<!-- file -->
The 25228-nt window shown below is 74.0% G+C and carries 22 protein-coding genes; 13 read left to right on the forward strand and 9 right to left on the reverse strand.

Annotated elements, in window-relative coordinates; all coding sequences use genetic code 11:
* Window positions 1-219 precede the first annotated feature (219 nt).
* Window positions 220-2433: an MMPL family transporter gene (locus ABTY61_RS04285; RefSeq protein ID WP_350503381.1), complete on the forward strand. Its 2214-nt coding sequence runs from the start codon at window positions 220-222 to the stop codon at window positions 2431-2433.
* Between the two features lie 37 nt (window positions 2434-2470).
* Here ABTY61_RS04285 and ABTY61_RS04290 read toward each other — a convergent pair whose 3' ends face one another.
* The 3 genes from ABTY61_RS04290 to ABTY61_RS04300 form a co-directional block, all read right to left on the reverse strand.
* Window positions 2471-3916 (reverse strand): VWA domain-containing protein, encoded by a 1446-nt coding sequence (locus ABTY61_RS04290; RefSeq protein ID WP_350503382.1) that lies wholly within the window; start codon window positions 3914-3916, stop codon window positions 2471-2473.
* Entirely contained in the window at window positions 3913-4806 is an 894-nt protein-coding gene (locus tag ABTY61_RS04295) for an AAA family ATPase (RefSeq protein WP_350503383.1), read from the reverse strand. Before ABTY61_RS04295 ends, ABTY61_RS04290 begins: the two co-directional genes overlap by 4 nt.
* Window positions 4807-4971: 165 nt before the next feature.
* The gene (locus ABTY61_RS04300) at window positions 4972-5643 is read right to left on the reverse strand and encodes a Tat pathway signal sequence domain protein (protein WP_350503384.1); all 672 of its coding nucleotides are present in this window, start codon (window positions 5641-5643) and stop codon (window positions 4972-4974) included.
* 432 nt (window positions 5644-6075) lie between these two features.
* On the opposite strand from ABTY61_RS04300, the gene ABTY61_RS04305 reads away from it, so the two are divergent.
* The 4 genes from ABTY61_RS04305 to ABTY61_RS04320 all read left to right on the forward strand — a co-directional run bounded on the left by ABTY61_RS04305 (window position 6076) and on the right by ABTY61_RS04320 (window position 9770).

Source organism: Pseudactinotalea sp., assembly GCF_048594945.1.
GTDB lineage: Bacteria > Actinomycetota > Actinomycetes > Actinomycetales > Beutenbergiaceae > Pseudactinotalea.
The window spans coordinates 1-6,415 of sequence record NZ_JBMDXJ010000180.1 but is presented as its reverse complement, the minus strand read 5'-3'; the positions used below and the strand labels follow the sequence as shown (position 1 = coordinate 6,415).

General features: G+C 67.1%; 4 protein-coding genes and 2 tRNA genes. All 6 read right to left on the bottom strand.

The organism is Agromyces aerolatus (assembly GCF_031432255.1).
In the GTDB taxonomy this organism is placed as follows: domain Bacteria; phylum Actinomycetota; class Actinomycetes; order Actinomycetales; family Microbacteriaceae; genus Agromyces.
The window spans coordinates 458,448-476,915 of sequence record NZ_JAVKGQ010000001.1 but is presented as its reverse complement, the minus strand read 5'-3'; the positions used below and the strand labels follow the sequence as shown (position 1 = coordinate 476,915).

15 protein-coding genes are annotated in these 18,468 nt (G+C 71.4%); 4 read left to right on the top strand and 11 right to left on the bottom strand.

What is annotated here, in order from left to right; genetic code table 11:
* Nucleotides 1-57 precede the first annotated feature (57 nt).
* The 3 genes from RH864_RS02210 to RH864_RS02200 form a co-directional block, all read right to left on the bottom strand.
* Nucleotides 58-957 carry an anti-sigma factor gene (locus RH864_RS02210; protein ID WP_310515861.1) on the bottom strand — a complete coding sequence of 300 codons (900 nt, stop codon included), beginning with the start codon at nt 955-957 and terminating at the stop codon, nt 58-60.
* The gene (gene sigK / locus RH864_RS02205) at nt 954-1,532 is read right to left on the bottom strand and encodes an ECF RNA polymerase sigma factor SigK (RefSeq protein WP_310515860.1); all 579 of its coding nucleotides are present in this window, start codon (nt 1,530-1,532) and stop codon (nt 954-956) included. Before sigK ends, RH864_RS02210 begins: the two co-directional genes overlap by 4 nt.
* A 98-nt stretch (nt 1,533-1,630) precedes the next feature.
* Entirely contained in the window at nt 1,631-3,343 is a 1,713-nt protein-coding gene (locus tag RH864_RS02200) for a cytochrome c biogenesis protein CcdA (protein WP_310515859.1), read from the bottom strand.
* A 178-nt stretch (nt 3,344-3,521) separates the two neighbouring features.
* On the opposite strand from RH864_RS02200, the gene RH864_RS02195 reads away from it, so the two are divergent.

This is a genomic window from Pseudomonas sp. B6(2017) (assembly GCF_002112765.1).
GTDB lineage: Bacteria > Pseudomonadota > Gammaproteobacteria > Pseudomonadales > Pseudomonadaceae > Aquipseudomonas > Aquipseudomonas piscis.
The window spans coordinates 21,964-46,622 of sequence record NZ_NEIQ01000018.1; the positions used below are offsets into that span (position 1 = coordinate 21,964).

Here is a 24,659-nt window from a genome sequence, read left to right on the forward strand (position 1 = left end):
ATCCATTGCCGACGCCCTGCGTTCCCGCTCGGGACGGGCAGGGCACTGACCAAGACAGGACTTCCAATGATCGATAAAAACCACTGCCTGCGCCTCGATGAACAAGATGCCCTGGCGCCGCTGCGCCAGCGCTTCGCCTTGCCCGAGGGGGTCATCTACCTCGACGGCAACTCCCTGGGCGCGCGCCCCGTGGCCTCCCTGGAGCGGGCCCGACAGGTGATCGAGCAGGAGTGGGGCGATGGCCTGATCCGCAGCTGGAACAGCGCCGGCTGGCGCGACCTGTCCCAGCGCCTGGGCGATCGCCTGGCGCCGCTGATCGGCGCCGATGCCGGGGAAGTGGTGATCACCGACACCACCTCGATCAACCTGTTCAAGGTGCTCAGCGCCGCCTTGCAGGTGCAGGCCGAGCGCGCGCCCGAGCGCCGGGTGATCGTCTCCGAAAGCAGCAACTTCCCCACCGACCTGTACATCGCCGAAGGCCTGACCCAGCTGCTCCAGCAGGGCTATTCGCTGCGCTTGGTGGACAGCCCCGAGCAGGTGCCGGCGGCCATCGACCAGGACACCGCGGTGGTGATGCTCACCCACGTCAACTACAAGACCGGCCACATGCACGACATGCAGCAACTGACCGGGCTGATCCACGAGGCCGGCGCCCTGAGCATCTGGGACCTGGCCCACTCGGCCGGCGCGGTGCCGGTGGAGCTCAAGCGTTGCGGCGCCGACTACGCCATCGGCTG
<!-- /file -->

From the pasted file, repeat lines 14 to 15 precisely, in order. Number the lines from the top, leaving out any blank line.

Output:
* The 4 genes from ABTY61_RS04305 to ABTY61_RS04320 all read left to right on the forward strand — a co-directional run bounded on the left by ABTY61_RS04305 (window position 6076) and on the right by ABTY61_RS04320 (window position 9770).

Source organism: Pseudactinotalea sp., assembly GCF_048594945.1.